These days, agriculture seems to be attract my attention quite a bit. I read this speech from Alan Bollard, Governor of Reserve Bank of New Zealand where he talks about agriculture and rising commodity prices.
The reason for rising prices is partly China. He adds:
The rapid pace of industrialisation of China, coupled with its relatively low per capita endowment of natural resources, has led to a sharp increase in world commodity demand. For example, according to the International Monetary Fund, China was responsible for 51 per cent of the growth in the world copper market from 2002-2005, 54 per cent of the increase in the steel market, 48 per cent of aluminum growth and 87 per cent for nickel.
However, what caught my eye is this:
The most marked increases have been in dairy prices. Over the last year, dairy prices have increased by 73 percent. Milk powder prices have led the way, rising almost twice as fast as other dairy products.
Why prices have increased?
In large part, the recent gains in dairy prices can be traced back to a basic imbalance between global demand and supply. Global demand for protein has been on a structural uptrend for some time. Demand for protein is very income sensitive and rising income levels in emerging markets have led to improvements in diet, incorporating more meat, eggs and milk. In recent years, the strongest growth in consumption of dairy products has come from emerging Asian markets, particularly China.
Why Supply hasn’t caught up:
1) At the same time, dairy production from the major exporting regions, such as New Zealand, Australia and the European Union (EU), has been relatively lacklustre, hampering the ability of global dairy supply to meet the growth in demand.
2) The recent boom in biofuel demand has further hindered global dairy supply. Strong demand for ethanol has seen corn prices, the primary source of livestock feed, advance over 50 percent in the past six months.
The outlook for future is prices could rise further:
There is certainly no compelling reason to suggest that strong global demand for dairy products will slow markedly soon. Supply responses in dairy are slow inevitably slow. And with the boom in biofuel demand sending production costs in many parts of the world soaring, the ability of supply to “catch-up” to demand will be constrained further. As a result, any increase in global dairy supply may well rest on the prospects for emerging exporters such as Argentina and the Ukraine, along with the ability of China to increase production to meet its own demand. It is certainly possible that we could be heading into a “new era” for dairy prices.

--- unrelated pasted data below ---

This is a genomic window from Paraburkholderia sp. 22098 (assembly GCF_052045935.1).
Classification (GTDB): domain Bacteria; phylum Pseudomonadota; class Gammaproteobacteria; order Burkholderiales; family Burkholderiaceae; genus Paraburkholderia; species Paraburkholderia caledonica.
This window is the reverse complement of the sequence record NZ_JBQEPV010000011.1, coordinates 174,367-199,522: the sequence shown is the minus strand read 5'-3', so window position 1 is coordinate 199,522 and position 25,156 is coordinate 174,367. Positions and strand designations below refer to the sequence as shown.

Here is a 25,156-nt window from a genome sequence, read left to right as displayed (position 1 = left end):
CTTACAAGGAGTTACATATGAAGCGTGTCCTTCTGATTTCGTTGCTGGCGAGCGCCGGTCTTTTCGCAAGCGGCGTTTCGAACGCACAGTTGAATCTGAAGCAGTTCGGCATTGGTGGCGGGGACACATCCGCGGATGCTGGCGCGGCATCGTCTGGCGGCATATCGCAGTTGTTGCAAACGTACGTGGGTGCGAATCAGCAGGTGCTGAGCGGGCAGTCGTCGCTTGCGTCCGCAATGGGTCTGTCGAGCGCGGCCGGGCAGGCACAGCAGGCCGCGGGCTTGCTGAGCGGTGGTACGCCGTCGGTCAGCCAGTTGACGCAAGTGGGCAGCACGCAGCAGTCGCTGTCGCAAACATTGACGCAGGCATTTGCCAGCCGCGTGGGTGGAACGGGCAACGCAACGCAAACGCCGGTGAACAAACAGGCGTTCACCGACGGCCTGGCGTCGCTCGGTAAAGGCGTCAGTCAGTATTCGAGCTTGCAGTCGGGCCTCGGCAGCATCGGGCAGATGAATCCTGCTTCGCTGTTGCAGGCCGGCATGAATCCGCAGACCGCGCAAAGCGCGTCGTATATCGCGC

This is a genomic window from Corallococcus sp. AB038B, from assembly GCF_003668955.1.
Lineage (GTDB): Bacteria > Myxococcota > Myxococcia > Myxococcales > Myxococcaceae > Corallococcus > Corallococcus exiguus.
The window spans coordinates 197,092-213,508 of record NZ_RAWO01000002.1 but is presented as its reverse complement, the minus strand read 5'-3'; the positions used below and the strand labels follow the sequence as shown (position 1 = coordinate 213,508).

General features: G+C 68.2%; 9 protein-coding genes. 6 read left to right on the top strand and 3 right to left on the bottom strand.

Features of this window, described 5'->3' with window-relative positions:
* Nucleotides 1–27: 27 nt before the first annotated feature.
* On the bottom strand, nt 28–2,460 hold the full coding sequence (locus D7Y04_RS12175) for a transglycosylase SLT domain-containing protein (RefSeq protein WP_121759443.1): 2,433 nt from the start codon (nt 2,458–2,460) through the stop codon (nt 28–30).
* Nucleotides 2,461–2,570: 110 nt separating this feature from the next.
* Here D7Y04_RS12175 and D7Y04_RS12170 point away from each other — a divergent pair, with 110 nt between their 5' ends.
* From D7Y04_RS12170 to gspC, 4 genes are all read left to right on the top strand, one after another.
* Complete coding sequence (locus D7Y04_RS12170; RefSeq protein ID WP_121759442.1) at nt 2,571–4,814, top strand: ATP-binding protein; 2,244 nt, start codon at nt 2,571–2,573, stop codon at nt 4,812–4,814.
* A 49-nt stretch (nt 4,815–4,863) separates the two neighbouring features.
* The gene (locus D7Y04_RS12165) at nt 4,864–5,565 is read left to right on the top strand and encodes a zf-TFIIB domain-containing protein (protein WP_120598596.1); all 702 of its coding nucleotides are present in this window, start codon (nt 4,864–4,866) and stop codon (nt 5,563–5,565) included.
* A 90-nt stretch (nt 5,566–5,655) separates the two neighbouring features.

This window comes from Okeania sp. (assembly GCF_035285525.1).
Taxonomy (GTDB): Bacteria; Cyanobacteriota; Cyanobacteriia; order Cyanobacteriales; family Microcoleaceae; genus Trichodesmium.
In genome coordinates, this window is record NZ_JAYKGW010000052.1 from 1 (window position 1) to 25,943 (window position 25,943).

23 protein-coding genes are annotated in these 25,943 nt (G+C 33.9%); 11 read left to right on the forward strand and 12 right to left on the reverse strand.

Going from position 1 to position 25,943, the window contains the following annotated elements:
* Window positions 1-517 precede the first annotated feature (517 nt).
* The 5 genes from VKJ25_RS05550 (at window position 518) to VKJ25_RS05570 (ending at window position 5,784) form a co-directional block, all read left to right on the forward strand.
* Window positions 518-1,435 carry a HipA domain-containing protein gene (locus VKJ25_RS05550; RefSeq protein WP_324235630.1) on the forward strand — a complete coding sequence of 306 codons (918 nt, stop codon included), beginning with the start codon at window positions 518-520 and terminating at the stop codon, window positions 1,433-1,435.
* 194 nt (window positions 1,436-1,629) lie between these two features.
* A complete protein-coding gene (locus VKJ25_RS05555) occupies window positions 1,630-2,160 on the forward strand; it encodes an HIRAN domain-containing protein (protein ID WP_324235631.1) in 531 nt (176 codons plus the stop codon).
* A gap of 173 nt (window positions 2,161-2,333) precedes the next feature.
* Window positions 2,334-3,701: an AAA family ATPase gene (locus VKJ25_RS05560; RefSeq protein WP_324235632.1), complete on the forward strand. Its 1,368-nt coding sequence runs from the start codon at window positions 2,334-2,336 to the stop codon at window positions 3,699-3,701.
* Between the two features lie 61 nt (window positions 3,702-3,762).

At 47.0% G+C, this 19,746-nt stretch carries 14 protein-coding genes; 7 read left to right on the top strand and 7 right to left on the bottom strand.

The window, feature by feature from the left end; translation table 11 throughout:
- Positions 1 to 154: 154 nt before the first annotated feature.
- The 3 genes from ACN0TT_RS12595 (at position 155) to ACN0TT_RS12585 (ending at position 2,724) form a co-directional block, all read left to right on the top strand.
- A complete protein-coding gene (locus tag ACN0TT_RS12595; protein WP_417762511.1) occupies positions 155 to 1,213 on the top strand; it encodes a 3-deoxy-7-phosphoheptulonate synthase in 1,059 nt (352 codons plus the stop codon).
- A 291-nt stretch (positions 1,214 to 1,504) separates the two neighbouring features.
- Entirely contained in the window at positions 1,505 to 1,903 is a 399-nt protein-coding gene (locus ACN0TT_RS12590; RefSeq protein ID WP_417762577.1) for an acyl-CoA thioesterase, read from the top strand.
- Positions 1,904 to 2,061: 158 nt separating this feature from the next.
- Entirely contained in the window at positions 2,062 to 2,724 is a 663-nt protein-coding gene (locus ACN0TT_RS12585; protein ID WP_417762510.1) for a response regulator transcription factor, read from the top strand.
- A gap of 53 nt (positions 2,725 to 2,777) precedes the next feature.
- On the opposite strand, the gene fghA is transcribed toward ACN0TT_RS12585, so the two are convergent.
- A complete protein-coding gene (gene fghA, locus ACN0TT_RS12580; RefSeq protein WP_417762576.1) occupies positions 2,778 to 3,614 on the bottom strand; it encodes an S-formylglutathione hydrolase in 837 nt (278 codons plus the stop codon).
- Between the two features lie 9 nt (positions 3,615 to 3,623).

He then goes on to talk about impact on NZ economy (a good snapshot). But the graphs etc presented are very good. Thanks Mr. Bollard.
I just checked the above mentioned food prices in India. (The website of Office of Economic Advisor (under Ministry of Commerce and Industry) provides detailed analysis of the Wholesale Price Index , the most popular measure of inflation in India). Here are a few findings:
1. From March 2006 onwards foodgrain prices (cereals and pulses) have been increasing in double digit every month vis a vis same month pervious year ( i.e. comparison is between March 2006 and March 2007 and so on).
2. Poultry Products ( Eggs, Meat & Fish) saw double digit growth rates from July 2005 onwards to June 2006. And now again from Feb 2007 there is an increase in the index .
3. There has been a huge jump in prices of milk powder when we see double dogit increase from March 2006 onwards but the index has not increased, hence it is basically more of base effect. The prices are not incvreasing but when we see the year on year growth the numbers are in double digits.
So, bit of a mixed story. But yes we see quite similar trends in India as shown by Bollard in his speech. Keep watching this space for developments.
Apurv rightly asks: “Well, dairy products price rise is understandable based on your post. But how is it just possible to generalize it to include all food products? Confused a bit..”
My apologies for missing out that point. The dairy products are consumed by themselves and are also used to manufacture other food products as well. For instance cakes (eggs, cream) , Processed Cheese (milk), Salaamis (meat) etc all need some form of dairy/poultry items.
Thanks Apurv once again.